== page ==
It worked nicely because I was working with a range of actors, from a young girl [Nathalia Lares], [for] whom this was her first film, and that required a certain way of communicating, and then I was working with [Marialejandra Martin], a big telenovela star in Venezuela who’s worked with big directors, so it was establishing a friendship there too. I already had a friendship with her because as an actress, I actually worked with her on a play before, but the friendship thing is big, and I only know that as an actor because that’s what makes me feel at ease. I’m able to give my best because I feel the other person is part of my team and not my boss.
Is it true you were actually working with Nathalia for a number of years before this, in spite of it being her first film?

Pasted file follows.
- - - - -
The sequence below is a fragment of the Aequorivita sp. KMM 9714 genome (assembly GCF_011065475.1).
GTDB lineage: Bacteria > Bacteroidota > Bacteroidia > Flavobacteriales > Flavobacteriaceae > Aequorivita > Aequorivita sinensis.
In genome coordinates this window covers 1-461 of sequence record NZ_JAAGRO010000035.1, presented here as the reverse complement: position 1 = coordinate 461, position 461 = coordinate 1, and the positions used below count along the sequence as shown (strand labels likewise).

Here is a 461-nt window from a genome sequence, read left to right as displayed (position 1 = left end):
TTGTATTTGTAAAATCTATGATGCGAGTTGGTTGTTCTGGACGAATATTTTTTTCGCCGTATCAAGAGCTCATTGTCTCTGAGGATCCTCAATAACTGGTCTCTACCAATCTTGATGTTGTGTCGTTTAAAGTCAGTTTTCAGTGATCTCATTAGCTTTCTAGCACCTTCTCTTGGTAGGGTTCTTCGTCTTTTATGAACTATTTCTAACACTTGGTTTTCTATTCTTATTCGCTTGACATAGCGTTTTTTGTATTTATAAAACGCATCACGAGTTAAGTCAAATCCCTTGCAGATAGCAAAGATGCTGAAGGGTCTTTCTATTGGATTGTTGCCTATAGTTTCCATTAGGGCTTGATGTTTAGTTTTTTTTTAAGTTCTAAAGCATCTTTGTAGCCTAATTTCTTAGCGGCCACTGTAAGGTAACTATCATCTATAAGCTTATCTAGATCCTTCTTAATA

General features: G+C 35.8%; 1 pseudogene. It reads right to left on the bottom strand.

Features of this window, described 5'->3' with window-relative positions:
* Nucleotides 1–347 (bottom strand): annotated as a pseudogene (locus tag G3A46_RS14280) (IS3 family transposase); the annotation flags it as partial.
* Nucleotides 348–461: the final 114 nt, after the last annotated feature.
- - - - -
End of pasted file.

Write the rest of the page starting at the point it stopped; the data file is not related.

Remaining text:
Yeah, that was actually really lovely because when we started out to do the casting for the sizzle [reel], we found her and we were astonished that this young girl was so deep and so giving off the bat. I didn’t want to lose her, but I also had to raise the funds and I had to make this thing actually happen, so I kept in contact with her. Her mother was very excited about the film and telling this story and in the mean time, she actually asked me to be [Nathalia’s acting] coach because she told me, “[Nathalia said] I loved working with her.” So of course, I agreed and I said this would be good for us to develop that relationship, so I coached her for two years or three years and at the end of each coaching session for fun, we would read a scene or two from “Bridges” to get excited. Then eventually when the time finally came, I was quite cognizant of this is a growing girl, so there’s going to come a point if I don’t do this within a certain time frame, she’s going to outgrow the role, so I have to hurry this thing up. [laughs] But thankfully it worked out.